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All Employers of 5 or More Must Update Their CFRA Leave Policies

Currently, the California Family Rights Act (“CFRA”), which largely mirrors the Federal Family Medical Leave Act, requires employers with 50 or more employees within a 75-mile radius to grant a leave of absence to eligible employees of up to 12 workweeks in a 12-month period for permitted purposes, including to bond with a new child or to care for themselves or a child, parent, or spouse.

On January 1, 2018, the baby bonding requirements of the CFRA were expanded under the New Parent Leave Act to apply to employers with 20 or more employees within a 75-mile radius for eligible employees. Where both parents work for the same employer, the employer only has to grant a combined 12 weeks of leave for baby bonding purposes under the CFRA and New Parent Leave Act.

Governor Gavin Newsom approved a historic expansion of the California Family Right Act on September 17, 2020 when he signed into law Senate Bill (“SB”) 1383. Senate Bill (“SB”) 1383 expands coverage to Employers with as few as 5 employees, and further expands what are considered qualifying events.

The current CFRA law eligibility remains unchanged for 2021 and employee eligibility is dependent upon the employee working for the employer for at least 12 months and working at least 1,250 hours in the 12 months before commencing leave.

However, the definition of eligible employers and the definitions of family members will change effective January 1, 2021.

New Rules For January 1, 2021

CFRA 2021 not only expands who is a covered employer, it also expands what is a covered qualifying condition. The key provisions:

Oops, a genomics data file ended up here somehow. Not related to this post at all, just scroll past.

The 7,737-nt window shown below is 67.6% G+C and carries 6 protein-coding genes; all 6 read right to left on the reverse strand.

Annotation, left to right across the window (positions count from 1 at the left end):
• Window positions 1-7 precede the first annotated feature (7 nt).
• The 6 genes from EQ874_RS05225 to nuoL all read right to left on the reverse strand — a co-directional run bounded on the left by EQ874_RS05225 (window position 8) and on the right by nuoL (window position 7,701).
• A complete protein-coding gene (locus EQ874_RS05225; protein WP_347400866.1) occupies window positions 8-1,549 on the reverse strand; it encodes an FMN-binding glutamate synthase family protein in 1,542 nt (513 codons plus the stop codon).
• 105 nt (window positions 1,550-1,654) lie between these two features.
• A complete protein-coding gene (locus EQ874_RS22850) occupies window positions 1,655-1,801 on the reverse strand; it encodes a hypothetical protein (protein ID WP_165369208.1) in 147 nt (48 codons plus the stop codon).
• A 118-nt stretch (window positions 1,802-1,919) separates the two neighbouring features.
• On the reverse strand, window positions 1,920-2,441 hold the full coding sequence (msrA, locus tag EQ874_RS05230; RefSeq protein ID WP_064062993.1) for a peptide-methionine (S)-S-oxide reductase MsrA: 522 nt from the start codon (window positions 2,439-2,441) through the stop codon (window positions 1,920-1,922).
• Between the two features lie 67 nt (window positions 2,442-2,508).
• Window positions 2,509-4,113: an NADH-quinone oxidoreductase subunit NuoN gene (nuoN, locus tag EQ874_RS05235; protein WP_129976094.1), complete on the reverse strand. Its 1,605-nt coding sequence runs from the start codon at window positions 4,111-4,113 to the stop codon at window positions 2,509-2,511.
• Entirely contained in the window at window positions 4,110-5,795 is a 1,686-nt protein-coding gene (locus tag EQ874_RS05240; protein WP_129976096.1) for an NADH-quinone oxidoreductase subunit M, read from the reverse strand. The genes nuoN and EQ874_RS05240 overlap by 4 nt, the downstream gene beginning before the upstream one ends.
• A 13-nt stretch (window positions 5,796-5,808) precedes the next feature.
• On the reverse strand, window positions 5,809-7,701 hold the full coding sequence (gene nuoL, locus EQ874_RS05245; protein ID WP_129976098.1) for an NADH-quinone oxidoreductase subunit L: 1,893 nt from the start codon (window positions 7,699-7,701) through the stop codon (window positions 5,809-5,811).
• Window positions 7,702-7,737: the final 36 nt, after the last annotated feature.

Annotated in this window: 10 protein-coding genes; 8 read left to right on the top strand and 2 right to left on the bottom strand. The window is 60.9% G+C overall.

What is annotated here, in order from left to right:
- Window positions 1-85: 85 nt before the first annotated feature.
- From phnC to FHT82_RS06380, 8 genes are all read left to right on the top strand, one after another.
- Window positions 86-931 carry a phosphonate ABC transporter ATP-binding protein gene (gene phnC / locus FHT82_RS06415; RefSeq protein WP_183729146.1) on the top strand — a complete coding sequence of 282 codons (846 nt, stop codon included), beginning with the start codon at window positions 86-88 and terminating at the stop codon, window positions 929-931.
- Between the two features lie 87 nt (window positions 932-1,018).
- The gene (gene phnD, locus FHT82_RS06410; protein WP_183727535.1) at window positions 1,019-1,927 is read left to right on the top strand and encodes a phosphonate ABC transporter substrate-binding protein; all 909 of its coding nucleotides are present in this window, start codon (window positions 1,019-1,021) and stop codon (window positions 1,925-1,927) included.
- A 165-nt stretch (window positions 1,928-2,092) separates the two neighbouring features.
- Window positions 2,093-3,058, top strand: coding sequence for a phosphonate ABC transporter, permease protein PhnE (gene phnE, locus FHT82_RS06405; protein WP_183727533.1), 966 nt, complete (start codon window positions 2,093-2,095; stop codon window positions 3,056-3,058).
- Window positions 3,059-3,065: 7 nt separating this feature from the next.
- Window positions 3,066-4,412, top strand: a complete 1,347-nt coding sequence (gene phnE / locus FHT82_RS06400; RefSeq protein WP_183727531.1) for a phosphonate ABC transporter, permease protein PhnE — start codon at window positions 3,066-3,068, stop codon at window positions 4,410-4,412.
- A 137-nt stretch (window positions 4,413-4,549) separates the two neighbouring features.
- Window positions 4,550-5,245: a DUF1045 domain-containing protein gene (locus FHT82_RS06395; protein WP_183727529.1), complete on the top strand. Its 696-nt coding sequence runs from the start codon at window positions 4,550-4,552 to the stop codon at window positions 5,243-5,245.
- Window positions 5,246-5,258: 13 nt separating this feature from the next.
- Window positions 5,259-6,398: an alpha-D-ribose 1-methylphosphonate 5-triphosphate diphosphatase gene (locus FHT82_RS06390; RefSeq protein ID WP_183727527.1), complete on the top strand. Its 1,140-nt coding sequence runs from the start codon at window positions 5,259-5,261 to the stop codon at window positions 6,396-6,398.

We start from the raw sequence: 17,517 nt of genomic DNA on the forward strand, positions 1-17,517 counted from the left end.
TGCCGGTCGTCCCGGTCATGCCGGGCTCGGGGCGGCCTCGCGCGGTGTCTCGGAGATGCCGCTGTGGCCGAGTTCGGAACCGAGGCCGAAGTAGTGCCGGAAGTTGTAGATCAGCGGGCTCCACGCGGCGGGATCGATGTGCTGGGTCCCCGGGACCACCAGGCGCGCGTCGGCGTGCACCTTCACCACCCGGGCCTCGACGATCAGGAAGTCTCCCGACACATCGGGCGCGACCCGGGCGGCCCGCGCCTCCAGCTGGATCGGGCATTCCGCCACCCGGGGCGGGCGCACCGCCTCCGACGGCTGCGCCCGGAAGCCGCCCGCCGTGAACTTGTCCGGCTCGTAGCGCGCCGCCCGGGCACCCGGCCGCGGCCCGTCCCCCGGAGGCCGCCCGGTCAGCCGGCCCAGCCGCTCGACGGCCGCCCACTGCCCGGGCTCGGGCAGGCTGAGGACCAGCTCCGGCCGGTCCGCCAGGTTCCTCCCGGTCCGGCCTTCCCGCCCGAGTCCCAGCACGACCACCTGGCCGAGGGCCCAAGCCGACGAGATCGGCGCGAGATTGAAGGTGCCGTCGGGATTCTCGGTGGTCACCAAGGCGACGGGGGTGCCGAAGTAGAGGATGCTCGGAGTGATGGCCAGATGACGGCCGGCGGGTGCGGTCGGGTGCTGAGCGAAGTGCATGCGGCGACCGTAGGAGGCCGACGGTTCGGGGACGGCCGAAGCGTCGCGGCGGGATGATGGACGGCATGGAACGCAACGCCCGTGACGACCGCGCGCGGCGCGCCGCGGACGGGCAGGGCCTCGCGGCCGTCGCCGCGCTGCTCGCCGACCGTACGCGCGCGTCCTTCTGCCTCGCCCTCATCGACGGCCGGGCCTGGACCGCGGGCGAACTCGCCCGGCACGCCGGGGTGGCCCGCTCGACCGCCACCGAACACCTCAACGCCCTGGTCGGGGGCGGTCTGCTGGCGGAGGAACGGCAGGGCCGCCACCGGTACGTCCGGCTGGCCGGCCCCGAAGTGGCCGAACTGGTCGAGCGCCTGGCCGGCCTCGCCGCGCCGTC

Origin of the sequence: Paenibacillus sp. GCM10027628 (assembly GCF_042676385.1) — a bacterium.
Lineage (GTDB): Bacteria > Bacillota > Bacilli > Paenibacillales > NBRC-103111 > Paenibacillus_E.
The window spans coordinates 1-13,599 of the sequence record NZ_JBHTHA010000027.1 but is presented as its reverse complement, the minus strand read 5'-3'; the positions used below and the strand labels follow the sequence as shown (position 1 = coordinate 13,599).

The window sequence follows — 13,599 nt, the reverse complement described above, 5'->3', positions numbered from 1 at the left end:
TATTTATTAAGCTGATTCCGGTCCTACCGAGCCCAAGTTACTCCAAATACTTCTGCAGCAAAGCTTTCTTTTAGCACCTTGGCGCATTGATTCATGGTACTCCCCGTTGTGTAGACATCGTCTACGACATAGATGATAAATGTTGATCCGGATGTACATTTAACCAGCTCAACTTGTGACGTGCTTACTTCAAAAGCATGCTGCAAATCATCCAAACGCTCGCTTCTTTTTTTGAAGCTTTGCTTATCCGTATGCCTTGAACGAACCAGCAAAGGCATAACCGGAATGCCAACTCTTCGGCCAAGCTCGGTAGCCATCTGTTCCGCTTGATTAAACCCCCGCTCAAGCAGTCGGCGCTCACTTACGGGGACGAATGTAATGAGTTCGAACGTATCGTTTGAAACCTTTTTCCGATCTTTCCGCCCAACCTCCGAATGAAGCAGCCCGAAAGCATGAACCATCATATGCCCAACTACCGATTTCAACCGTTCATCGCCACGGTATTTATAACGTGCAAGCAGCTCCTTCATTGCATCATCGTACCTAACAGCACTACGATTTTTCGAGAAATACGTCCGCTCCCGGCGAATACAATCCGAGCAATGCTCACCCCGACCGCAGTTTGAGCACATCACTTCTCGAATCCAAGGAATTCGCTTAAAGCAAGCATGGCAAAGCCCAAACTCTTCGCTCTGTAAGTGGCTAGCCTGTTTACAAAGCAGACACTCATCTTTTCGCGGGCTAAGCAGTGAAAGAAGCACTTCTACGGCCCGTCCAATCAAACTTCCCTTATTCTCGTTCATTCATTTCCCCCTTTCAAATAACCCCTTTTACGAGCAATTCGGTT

• The new law is effective January 1, 2021 with no stated retroactive effect.
  • CFRA will encompass employers of only five employees or more. Small employers already taxed in a difficult year will soon learn that the law’s requirements are complicated and subject to strict notice requirements, deadlines and interplay with other State and Federal Laws.

NOTE: The FMLA will continue to apply only to private employers who employ 50 or more employees.

  • CFRA leave is expanded to not only care for one’s self, spouse or child, but also for an ill grandparent, grandchild or sibling.
  • CFRA leave is expanded to domestic partners.
  • The definition of child is expanded to include a registered domestic partner’s children. While the current law provides leave for the birth of an employee’s child or placement of a child with an employee in connection with adoption or foster care, SB 1383 adds the “child of a domestic partner” to CFRA’s definition of “child.” By doing so, SB 1383 adds a new category of “child” with respect to whom an employee may be entitled to leave, either to care for or for bonding.